By Leslie Cruz, STEMconnector CEO
When I started as CEO of STEMconnector in June 2017 and saw that one of our signature initiatives was a movement called Million Women Mentors, it got me thinking. Who are my mentors? Have I ever had a mentor? I’m sorry to say that no one immediately came to mind.
How could I lead an organization with a global mentoring movement if I didn’t even know what it meant to have a mentor myself? And if I had never had a mentor, how could I encourage others to use mentoring as a lever of change for women in STEM? It’s easy to create a narrow definition of mentoring in our minds. To believe it is one specific kind of relationship – for example, one where someone more experienced formally guides someone less experienced in an effort to help them flourish whether in careers or school or life in general. That it must be a relationship with set interactions and planned check-ins. And I can’t say I’ve ever had that particular kind of mentoring in my own life.
A few months passed, and I was invited to a gathering with some colleagues I have known and worked with on and off for over a decade but whom I had not seen in a few years. Just seven women catching up, sharing successes, laughing at stories, sharing perspectives on the day’s news headlines, and providing advice on family and career. It was a friendly, familiar gathering where conversation weaved in and out, jumped from one topic to the next, and was sprinkled with laughs.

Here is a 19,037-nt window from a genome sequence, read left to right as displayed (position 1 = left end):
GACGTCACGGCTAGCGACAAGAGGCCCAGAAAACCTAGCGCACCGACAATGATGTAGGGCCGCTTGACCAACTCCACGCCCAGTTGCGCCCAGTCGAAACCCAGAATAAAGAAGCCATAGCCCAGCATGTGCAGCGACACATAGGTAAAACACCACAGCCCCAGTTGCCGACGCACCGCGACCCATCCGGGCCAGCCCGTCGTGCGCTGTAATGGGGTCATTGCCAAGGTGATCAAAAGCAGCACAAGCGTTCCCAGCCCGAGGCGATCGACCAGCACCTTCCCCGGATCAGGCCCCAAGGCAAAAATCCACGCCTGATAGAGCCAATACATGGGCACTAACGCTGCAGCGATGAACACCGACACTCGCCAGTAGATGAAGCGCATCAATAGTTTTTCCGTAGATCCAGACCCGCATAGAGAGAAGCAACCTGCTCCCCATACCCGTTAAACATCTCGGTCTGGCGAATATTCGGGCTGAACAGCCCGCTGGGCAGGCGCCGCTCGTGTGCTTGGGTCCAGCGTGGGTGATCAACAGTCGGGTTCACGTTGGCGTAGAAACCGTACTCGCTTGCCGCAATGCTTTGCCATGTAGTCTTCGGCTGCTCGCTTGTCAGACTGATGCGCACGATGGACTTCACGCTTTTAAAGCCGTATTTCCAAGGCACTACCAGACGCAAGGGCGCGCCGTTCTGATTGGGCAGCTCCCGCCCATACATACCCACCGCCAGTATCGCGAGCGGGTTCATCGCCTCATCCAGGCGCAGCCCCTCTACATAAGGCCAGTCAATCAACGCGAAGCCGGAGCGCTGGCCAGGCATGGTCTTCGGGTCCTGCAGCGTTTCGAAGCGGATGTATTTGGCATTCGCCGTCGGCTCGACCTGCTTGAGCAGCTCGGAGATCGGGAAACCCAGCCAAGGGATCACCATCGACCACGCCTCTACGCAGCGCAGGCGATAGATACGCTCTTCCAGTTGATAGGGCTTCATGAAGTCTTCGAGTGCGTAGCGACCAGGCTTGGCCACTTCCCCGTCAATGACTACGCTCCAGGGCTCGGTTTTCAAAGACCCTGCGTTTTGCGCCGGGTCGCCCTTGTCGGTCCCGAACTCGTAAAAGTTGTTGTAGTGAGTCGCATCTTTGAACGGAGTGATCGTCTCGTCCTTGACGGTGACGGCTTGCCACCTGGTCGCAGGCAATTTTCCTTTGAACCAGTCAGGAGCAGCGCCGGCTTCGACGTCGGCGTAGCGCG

I looked around at these highly accomplished women with two CEOs, one entrepreneur, and three senior executives. These are leaders who have encouraged and bolstered each other through the highs and struggles of career and family and life. We have celebrated victories and supported through times of transition. We have leaned on each other while we learned how to juggle work and home life. And it occurred to me while I looked at these impressive women who have helped shape me that maybe a mentor isn’t just an experienced person guiding a greener one for a specific purpose. Maybe mentoring doesn’t have to be programmatic and planned. Maybe mentors are hidden in the corners of our lives.
As we come to a close on National Mentoring Month, you may consider taking a deeper examination of your own relationships. Whether or not you have formal mentors in your life, who are the people who have helped you get where you are? What about those role models that you looked up to even if they didn’t know you well, or even at all?
We all have the power to be a role model and a mentor to those around us. I would encourage us all to take more stock not of just the mentor relationships that shape us but also the mentees we might be shaping when we’re not even looking. If we just open our minds in a different way and move beyond the word. If we – as a movement – help to move beyond the buzzword and teach what it really means to be a mentor – to inspire, to support, to encourage – then we can, and will, influence those around us and create that many more mentoring moments for our youth, young professionals, and peers. It might just be these mentors in hidden corners who create the next generation of STEM leaders.